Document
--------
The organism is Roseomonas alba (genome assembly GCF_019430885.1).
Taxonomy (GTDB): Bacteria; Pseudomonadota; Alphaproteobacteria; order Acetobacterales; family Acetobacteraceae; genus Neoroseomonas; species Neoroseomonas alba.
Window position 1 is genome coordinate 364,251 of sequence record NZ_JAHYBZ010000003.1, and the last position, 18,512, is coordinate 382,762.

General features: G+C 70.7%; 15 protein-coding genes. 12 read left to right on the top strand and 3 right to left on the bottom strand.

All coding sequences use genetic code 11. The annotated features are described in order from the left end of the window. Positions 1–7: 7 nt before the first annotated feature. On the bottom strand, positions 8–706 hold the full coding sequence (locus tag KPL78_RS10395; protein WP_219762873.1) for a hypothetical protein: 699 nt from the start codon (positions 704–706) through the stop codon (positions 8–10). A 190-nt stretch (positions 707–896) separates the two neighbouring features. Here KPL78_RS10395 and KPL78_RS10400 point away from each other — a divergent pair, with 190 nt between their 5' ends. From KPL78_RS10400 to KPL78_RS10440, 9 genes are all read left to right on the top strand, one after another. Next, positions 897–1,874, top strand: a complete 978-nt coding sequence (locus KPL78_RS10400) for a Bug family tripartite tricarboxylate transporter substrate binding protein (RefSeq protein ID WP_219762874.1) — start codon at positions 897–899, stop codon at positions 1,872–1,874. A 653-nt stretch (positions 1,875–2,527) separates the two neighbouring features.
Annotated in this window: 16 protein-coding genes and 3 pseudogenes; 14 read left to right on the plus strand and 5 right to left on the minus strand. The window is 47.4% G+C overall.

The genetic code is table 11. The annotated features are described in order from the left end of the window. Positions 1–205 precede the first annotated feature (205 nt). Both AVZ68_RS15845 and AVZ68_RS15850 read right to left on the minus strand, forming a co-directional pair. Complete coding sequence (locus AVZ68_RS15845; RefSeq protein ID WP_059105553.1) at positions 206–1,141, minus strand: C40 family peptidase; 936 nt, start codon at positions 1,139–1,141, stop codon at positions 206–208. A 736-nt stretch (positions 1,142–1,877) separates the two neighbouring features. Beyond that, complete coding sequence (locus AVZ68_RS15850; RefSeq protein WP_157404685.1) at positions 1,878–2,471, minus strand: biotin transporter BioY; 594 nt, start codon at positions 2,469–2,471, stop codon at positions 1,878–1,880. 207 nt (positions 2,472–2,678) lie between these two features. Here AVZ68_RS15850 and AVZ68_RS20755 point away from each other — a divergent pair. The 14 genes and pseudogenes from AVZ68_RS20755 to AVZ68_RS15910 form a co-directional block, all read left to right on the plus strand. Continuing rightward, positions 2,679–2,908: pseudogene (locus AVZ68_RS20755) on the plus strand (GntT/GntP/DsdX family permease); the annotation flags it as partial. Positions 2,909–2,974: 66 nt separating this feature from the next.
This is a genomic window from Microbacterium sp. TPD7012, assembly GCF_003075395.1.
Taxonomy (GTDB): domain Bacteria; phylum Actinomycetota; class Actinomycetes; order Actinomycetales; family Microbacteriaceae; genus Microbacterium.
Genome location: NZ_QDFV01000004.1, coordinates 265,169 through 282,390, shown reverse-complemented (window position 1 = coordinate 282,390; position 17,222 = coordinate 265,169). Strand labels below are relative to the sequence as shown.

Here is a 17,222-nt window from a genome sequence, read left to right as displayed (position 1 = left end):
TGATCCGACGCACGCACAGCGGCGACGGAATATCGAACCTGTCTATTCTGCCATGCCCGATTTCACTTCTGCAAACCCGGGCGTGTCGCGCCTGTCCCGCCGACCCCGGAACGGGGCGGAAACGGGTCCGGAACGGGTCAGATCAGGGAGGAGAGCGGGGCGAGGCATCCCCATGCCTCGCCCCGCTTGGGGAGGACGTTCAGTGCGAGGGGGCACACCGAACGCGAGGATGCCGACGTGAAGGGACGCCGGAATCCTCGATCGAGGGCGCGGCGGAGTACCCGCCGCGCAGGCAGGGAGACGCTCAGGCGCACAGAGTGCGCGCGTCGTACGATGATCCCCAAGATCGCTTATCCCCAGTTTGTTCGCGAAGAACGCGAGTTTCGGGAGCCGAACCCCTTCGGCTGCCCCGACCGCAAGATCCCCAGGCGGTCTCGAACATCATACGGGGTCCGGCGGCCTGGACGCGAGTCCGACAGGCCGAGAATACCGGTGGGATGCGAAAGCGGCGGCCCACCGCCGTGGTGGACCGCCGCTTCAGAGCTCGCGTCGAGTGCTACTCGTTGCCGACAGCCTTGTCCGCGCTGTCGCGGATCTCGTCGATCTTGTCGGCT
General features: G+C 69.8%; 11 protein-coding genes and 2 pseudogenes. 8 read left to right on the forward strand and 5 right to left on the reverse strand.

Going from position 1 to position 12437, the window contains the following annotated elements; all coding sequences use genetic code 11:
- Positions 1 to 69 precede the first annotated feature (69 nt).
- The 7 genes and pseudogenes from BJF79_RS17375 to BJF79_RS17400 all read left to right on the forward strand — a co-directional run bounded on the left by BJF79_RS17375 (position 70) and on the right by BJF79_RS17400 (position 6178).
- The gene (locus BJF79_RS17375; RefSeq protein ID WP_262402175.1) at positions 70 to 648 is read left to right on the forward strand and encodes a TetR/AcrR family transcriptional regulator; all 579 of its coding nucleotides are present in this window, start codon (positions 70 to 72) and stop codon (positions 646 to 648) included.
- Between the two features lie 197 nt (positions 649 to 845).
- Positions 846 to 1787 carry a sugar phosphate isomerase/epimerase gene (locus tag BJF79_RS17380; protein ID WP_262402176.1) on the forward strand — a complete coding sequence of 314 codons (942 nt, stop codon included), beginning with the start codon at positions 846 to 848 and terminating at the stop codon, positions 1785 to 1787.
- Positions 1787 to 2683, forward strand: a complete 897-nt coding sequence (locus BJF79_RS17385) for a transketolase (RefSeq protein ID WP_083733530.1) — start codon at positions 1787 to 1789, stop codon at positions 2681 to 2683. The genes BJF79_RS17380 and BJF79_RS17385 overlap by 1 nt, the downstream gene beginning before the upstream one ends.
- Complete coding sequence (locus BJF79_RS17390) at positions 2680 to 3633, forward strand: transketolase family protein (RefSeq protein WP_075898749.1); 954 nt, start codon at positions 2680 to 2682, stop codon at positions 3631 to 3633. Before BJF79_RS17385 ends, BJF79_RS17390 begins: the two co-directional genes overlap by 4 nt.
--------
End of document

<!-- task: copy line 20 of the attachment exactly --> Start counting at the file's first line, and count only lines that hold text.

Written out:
- Positions 1787 to 2683, forward strand: a complete 897-nt coding sequence (locus BJF79_RS17385) for a transketolase (RefSeq protein ID WP_083733530.1) — start codon at positions 1787 to 1789, stop codon at positions 2681 to 2683. The genes BJF79_RS17380 and BJF79_RS17385 overlap by 1 nt, the downstream gene beginning before the upstream one ends.